The practice of medicine, particularly our pharmaceutical and surgical interventions, involves a constant struggle between risk and benefit. If the physiology or anatomy of the human body is altered, even with the best of intentions, there is always a potential downside. There are certainly instances where the risk to benefit ratio is extremely favorable or unfavorable and the right recommendation is obvious, and unfortunately there are times when it isn’t entirely obvious what the next step should be. But there has been a trend of steady progress in regards to improved safety and efficacy over the past several decades.
The treatment of pain has of late been one of those areas where the picture is becoming a bit less cloudy. We are learning more and more about the potential negative outcomes related to the long term use of opioid medications, such as physical dependence, addiction and even chronic pain. The way that these drugs have been prescribed in many patients has caused more harm than expected, and in some instances more hurt than help. Doctors generally strive to alleviate pain and suffering but, once again, good intentions don’t decrease risk.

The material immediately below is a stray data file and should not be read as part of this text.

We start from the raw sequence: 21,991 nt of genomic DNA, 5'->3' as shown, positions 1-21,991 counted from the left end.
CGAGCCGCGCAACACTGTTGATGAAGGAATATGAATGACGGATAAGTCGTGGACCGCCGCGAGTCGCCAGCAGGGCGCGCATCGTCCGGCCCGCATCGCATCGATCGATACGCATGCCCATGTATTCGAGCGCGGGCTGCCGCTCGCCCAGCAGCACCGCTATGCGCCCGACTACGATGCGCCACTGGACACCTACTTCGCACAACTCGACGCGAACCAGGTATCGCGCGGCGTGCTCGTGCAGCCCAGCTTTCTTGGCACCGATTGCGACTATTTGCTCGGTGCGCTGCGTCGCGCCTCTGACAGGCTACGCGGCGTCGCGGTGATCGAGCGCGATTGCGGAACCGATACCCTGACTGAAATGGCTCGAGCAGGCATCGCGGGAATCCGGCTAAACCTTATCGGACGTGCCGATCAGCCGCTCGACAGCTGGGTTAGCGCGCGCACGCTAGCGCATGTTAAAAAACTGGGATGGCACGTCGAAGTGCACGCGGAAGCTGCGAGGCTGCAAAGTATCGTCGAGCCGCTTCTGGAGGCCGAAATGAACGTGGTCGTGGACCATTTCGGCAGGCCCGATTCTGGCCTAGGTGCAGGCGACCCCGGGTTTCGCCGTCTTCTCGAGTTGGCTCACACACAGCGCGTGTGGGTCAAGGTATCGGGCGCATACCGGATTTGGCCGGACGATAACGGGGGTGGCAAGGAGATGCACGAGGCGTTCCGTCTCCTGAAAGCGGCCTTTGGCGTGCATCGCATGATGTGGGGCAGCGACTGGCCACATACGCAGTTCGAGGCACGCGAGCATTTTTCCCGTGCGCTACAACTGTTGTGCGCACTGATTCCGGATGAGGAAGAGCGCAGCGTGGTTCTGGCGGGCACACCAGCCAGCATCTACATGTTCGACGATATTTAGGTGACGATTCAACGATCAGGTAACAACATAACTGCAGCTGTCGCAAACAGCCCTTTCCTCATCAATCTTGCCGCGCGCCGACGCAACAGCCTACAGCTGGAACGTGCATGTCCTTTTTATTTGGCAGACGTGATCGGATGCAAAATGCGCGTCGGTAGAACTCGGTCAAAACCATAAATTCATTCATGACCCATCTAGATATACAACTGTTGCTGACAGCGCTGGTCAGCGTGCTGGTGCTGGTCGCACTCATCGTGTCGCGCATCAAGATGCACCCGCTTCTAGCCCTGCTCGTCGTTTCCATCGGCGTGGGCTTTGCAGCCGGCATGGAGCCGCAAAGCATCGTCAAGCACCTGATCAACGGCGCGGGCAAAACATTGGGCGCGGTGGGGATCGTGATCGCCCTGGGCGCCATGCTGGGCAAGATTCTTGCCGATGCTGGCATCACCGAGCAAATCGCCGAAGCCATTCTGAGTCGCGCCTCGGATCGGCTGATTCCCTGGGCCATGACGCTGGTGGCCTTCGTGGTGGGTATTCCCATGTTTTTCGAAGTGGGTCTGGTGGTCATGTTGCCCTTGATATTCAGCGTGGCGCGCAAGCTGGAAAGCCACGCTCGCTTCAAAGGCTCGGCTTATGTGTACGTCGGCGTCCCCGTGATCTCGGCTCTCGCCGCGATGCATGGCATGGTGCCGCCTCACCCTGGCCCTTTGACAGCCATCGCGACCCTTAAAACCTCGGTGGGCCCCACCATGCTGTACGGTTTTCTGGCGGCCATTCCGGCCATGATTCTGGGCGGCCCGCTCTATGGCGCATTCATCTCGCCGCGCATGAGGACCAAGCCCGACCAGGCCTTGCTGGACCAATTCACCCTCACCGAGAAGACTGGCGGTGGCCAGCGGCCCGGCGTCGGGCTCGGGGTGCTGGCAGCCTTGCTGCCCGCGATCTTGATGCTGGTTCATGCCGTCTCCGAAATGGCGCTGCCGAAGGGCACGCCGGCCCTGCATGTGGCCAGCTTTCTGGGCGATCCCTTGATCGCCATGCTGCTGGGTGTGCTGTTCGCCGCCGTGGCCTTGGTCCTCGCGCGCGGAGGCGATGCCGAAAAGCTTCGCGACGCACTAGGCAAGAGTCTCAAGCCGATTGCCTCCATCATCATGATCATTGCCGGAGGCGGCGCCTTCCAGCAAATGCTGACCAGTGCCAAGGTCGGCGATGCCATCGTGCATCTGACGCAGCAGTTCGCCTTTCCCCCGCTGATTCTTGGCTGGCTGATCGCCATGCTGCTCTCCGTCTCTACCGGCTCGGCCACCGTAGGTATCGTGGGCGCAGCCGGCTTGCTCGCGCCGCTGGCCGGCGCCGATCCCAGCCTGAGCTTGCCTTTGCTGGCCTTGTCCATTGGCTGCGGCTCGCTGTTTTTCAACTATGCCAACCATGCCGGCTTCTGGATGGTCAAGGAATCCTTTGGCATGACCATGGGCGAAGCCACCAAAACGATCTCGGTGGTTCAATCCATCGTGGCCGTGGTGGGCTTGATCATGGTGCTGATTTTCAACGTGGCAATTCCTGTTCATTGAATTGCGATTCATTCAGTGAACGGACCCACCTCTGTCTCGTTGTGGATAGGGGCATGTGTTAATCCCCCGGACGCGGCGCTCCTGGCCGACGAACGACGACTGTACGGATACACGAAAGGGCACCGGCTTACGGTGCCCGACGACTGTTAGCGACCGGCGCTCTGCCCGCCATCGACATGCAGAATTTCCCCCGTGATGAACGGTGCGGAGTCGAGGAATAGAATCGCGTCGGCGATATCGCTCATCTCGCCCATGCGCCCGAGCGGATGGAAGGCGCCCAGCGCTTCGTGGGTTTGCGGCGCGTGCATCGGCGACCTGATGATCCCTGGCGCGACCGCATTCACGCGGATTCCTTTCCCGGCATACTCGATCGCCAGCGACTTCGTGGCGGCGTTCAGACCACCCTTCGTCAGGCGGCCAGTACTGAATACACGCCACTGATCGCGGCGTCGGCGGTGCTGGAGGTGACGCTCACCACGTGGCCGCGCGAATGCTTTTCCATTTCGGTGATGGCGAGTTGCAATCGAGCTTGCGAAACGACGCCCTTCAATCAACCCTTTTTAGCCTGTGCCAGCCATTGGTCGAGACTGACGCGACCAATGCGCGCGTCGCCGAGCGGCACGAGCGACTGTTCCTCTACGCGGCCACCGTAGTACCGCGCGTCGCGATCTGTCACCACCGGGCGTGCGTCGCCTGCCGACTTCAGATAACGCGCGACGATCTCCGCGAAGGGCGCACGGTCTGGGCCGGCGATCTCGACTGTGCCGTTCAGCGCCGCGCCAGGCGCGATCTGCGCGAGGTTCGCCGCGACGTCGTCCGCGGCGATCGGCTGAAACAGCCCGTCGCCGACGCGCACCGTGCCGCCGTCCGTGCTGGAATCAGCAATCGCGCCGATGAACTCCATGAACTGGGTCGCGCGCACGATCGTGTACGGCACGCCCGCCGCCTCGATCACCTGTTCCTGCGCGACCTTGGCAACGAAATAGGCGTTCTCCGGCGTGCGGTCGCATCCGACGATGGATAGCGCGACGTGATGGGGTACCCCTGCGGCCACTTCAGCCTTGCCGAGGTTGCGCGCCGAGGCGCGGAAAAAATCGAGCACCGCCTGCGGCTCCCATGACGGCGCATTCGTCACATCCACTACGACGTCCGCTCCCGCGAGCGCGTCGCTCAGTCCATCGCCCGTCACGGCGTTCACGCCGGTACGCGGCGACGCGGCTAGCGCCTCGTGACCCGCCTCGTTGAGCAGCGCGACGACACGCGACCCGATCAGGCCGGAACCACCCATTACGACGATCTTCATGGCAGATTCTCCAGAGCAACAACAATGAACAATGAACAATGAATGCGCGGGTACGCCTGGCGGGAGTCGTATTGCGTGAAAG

In the neonatal and young infant population, the management of pain has had a rocky history. I’ve written about pediatric pain in the past, in particular the potential difficulties in managing acute pain. I won’t go into detail (read my prior post), but we have truly come a long way since the days of performing major surgery on newborns without any analgesia at all. There are areas where we need to do better, however. Children are still less likely than adults to be adequately treated for pain.
But things have improved. And as more children receive appropriate management for pain, the side effects of that management must increasingly be dealt with by healthcare professionals, the patients and their families. One of the issues that is typically observed and managed in neonatal and pediatric intensive care units is physical dependence and the subsequent occurrence of withdrawal symptoms.